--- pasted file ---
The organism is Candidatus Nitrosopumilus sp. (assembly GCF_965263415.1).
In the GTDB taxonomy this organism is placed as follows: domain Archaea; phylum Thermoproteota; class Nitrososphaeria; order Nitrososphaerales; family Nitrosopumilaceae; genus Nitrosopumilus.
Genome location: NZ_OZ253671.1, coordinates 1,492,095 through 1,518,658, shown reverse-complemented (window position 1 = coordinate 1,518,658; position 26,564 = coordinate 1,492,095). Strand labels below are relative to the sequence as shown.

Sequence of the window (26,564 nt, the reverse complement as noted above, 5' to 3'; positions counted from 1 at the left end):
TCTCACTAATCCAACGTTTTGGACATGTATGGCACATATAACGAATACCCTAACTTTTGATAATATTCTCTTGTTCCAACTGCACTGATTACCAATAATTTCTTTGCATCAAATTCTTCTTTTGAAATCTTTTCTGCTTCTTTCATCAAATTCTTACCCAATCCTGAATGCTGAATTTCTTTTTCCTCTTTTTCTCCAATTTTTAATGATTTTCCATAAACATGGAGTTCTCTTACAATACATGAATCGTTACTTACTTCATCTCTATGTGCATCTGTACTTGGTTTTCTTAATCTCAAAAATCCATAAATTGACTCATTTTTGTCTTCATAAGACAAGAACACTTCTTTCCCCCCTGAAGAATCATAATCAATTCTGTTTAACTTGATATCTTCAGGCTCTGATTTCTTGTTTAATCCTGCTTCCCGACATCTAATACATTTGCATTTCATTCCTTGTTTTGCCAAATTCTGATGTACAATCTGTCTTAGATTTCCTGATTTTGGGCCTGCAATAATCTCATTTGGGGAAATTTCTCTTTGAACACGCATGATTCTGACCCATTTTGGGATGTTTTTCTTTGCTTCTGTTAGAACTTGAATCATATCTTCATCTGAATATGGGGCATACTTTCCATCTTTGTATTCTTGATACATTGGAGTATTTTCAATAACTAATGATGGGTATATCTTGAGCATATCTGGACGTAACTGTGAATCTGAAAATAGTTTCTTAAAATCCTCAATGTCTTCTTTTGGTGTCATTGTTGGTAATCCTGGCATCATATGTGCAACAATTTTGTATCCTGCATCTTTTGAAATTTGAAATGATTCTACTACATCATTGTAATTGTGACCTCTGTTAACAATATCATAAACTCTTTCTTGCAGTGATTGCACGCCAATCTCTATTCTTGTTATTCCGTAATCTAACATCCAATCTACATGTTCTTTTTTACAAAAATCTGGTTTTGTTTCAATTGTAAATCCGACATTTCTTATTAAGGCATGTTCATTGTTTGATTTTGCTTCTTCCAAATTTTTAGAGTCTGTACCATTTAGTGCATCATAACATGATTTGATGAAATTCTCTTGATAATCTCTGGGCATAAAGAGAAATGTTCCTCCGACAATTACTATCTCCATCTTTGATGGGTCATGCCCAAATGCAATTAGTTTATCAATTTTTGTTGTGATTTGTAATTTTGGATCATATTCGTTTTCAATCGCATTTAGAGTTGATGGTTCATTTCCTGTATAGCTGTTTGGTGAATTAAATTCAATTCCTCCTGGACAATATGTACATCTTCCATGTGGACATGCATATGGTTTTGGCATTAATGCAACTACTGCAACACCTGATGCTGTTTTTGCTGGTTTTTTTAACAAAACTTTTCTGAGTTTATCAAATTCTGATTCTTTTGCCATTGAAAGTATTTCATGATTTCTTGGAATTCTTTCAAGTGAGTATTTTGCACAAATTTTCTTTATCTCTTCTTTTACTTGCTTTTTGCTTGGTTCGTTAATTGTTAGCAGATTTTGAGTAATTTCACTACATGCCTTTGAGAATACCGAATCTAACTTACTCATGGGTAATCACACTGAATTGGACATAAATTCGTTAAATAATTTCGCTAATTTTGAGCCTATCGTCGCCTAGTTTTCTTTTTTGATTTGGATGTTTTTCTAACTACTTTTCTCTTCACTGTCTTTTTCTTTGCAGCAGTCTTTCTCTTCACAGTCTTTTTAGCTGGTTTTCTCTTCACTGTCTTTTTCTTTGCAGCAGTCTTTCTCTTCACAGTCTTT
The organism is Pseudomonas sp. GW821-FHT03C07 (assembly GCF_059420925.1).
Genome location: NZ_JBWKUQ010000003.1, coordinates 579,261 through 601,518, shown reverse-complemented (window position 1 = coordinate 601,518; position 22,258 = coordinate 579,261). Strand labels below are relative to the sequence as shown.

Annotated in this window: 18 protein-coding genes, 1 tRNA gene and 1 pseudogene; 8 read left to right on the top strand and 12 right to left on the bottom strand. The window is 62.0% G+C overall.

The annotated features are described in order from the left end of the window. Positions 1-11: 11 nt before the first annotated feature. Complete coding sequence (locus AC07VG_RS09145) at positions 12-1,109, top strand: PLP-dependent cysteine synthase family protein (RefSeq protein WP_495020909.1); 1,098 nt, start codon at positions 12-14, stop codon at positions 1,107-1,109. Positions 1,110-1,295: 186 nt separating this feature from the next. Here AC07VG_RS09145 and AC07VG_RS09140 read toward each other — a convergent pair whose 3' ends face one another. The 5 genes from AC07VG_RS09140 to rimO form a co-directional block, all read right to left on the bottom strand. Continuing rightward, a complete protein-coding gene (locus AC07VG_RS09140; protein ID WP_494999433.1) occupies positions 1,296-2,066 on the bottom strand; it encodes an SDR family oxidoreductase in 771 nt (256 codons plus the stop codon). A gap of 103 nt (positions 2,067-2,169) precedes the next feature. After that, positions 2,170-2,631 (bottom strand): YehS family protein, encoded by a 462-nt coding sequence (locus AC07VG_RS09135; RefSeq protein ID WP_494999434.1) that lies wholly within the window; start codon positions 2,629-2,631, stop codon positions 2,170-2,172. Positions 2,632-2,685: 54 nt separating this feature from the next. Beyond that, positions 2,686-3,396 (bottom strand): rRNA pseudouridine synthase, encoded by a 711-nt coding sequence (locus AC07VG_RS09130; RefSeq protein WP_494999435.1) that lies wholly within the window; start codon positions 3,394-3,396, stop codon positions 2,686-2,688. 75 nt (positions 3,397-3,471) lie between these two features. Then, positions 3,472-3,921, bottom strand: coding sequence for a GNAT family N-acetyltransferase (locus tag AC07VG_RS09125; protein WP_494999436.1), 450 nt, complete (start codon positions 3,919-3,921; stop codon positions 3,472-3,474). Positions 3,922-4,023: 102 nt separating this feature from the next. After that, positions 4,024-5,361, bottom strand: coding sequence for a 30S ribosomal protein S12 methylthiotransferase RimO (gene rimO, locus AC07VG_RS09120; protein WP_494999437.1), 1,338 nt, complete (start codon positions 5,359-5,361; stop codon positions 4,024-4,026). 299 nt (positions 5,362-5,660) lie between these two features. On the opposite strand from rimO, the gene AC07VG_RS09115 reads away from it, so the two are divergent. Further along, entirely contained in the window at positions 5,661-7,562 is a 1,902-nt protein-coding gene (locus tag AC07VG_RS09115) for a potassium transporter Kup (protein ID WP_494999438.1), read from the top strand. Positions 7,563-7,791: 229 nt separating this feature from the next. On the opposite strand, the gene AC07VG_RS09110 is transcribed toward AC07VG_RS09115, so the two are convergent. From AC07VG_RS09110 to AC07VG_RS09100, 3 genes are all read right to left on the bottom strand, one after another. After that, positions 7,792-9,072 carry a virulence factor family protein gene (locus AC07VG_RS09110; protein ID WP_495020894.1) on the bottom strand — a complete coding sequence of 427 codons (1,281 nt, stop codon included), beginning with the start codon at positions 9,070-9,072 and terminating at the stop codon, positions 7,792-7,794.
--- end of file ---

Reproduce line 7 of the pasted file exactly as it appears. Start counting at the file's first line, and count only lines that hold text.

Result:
Genome location: NZ_JBWKUQ010000003.1, coordinates 579,261 through 601,518, shown reverse-complemented (window position 1 = coordinate 601,518; position 22,258 = coordinate 579,261). Strand labels below are relative to the sequence as shown.